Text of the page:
Andrew Kilpatrick, “Of Permanent Value” author, discusses the “burning questions” for this year’s shareholder meeting in Omaha .
who better to talk warren buffett with us than his biographer, and we mean the man who has written the book again and again and again. andy kilpatrick is the author of permanent value which is the word on what warren buffett has been up to. and andy, thanks so much for joining us. . my pleasure. we’re in the century link center where tomorrow this is the stage where they’ll be talking to about 30,000 to 35,000 shareholders.what’s the burning question this year? i guess the burning question is the health question and then the health question is the successor question. so that has to be gone lieu. i think it’s been aired out by everybody. and i think the disease is a very slow growing thing and a lot of doctors say it will be something else that he goes from. so i think he’ll go a long time. but this question is out there. and i went to continue he last night and i followed this for years and all we talked about was succession.so i think that’s the question. what was the topic around thetable? what do people feel about the succession plans laid out and would they like to hear more? everybody has their opinion.most of this was who it would be. and then we’re all guess andwe’re all been around the thing and none of us has aas to who it would be. and then people did say you know he’s right not to think because the person may change or he may buy another company with somebody else. or some star comes along. i think he’s doing the right thing by keeping it crow to his vest.and you might have people get discontentsed and say i wantedthat job, but i think he’s doing exactly the right thing. clearly the board will study it harder under this situation. in february he said that the person whose name was in the envelope had been there for a long time. it’s somebody who must have been at the company for a while because he has all these new companies that he’s bought. you can run through the companies that have come in here. and i think that’s what surprised me is that it’s been the same name for a while. i think in the end report hesaid someone well-known to the board for a long time and a good character. there are just sonl so much and i think it’s the names that everybody is talking about. last night we were saying it could be somebody from the s but who knows. as a shareholder, do you feel good about the succession plan? i feel good about it. it will be somebody clearly — buffett has spent his entire life planning this and it will be a good decision. will that person be buffett? but is he 87% or 97% of buffett? yes. it will be somebody fabulous, but if won’t have buffett’s personality or his swing. but coca-cola and ibm will be there, other things are there. either eye how the new personal low indicates the new money and that’s a big issue, but it’s become a little bit less of an issue as berkshire gets bigger and bigger. he’s put so many things in place like the railroad and the so much going on already that we’re just now doing incremental stuff. there are people who say that the real factor, i think doug kass has brought this up, the new ceo won’t get the special sweetheart deals. i agree with that. how big of a problem is that in terms of the valuation for the company? i think it’s a problem, but i think you can get around it or you just don’t get — you miss one or two great deals, but i don’t think it’s the end of the world. it will still be berkshire hathd away with a huge credit and a ton of money.and, weshlgs i’m not warren buffett, but do you want $10 billion to do the deal or not? what do you think about you how the stock has performed? berkshire itself started buying back shares which is something they would never have done before. i think it is undervalued and i think the stock has suffered because of buffett’s age. and these questions. but i thought on theannouncement of the cancer, the stock came back fairly quickly.even if something terrible were to happen, the stock already hasthat in there. i think it’s already discounted three successors. i don’t think a lot would happen. i want to thank you very much to coming in. it’s a big weekend. we have another andrew who willbe joining us later. and andrew, we’ll accepted it send it over to you. very interesting stuff.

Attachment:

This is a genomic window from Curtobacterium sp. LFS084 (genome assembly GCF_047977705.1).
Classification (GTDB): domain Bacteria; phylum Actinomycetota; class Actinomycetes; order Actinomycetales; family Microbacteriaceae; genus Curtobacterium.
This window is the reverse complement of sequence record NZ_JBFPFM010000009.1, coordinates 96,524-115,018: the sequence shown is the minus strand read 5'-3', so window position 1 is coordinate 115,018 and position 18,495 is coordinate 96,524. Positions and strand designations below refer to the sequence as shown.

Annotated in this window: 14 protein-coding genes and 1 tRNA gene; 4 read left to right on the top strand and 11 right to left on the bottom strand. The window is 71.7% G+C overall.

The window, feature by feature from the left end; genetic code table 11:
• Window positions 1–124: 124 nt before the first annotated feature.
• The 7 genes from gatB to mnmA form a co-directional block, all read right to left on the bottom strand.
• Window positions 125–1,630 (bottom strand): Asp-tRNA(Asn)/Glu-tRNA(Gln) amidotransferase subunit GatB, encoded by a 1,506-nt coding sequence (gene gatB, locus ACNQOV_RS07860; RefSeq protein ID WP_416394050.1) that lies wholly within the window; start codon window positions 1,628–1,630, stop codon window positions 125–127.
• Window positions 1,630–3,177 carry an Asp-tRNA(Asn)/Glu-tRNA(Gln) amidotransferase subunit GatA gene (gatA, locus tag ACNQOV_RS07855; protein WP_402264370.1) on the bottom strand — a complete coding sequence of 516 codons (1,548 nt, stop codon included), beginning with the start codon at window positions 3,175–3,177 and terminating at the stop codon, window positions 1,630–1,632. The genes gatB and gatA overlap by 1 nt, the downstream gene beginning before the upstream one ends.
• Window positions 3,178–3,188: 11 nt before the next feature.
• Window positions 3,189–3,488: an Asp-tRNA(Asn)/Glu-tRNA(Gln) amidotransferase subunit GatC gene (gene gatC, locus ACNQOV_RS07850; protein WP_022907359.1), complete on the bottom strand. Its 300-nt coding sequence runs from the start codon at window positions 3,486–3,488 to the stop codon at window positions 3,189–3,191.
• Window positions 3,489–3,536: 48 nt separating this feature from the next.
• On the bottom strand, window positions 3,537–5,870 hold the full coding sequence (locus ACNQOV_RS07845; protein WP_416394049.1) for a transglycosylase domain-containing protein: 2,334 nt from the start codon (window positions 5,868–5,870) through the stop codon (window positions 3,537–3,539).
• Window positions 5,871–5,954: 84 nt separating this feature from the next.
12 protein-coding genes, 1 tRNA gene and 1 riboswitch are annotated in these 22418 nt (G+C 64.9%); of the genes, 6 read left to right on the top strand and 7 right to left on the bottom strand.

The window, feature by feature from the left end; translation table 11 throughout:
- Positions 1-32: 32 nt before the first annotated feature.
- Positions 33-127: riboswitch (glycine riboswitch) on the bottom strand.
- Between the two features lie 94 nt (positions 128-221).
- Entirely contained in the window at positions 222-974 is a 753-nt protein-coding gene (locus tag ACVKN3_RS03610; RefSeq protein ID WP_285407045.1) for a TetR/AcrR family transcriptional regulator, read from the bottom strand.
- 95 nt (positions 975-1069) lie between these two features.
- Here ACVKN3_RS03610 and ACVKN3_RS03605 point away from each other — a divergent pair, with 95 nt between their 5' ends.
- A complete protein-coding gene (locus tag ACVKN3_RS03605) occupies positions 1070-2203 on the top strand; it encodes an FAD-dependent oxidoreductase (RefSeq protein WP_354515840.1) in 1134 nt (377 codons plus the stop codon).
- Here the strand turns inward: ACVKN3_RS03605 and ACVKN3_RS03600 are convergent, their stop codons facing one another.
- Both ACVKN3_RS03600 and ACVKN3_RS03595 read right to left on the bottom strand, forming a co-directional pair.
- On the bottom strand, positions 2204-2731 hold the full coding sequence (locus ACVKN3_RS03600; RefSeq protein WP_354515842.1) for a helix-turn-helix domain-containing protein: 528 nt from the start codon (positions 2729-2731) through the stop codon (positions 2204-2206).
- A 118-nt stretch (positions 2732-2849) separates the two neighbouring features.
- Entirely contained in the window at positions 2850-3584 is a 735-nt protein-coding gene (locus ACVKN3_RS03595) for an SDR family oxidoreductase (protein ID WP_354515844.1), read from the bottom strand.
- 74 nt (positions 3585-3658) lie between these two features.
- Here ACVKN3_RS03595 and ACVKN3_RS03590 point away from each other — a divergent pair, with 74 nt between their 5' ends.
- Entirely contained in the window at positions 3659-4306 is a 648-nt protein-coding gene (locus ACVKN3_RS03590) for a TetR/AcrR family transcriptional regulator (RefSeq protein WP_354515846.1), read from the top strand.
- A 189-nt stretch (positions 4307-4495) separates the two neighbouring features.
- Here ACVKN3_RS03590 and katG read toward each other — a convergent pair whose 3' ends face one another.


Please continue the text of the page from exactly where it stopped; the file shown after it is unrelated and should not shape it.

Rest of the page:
Voss Capital is betting on a housing market boom
The Voss Value Fund was up 4.09% net for the second quarter, while the Voss Value Offshore Fund was up 3.93%. The Russell 2000 returned 25.42%, the Russell 2000 Value returned 18.24%, and the S&P 500 gained 20.54%. In July, the funds did much better with a return of 15.25% for the Voss Value Fund Read More